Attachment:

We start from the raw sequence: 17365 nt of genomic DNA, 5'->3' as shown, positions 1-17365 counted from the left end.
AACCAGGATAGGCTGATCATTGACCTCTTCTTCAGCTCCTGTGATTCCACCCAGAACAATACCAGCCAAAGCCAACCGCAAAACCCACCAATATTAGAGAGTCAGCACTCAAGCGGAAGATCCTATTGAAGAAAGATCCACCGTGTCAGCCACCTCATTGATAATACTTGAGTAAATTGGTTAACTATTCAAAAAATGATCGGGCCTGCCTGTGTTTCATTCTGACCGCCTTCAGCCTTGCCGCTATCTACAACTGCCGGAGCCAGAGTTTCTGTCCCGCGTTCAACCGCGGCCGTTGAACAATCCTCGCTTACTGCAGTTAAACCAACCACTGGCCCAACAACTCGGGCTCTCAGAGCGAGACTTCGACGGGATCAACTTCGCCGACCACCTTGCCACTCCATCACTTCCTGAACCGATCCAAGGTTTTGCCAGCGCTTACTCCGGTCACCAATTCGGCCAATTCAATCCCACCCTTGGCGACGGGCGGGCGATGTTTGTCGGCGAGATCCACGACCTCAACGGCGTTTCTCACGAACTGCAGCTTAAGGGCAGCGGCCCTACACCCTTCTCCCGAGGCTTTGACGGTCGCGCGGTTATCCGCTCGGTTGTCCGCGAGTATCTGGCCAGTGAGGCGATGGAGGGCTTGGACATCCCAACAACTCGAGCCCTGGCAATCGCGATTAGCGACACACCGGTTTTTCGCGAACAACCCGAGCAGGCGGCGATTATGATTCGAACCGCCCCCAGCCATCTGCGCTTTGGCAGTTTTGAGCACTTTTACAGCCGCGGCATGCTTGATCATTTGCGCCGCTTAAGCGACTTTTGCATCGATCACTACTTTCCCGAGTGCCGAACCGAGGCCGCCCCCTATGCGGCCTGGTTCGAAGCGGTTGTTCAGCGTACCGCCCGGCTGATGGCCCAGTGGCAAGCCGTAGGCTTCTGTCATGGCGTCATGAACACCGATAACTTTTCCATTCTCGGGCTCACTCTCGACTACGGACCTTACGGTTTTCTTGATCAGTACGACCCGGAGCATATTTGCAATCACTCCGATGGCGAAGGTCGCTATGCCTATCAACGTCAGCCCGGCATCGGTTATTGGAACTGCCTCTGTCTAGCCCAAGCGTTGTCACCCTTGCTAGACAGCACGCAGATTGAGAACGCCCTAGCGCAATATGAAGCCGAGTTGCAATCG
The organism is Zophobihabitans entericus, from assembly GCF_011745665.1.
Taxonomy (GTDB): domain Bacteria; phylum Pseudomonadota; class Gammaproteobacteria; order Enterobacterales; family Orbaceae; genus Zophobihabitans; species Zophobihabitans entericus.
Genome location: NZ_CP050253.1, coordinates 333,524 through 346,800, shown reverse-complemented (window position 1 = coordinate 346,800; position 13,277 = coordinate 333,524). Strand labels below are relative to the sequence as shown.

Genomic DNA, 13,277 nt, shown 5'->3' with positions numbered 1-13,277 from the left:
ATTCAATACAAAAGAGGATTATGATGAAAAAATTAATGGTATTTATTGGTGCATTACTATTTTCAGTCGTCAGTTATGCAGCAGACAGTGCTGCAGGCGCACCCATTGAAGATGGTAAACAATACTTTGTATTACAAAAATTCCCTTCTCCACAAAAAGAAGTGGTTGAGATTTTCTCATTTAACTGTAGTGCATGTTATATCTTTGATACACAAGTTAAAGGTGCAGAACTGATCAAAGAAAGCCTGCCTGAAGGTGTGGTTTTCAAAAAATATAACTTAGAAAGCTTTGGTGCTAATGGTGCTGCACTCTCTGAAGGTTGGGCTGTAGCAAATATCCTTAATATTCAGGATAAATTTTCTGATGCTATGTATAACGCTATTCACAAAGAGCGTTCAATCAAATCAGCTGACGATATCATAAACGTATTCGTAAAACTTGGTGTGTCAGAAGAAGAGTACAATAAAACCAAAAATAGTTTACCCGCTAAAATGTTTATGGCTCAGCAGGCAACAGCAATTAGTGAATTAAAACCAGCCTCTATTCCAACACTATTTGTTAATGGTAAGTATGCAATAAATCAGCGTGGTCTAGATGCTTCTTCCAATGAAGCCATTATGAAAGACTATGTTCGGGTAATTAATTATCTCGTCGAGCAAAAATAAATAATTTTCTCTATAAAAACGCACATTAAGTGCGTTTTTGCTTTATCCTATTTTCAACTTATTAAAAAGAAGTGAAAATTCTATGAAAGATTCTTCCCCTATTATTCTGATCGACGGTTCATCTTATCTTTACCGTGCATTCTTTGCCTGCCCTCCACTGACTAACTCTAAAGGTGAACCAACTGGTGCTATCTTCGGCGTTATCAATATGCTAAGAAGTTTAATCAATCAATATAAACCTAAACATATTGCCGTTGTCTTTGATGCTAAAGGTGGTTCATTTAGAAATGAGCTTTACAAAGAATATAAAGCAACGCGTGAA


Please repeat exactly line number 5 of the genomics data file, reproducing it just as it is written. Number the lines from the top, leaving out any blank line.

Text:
Genome location: NZ_CP050253.1, coordinates 333,524 through 346,800, shown reverse-complemented (window position 1 = coordinate 346,800; position 13,277 = coordinate 333,524). Strand labels below are relative to the sequence as shown.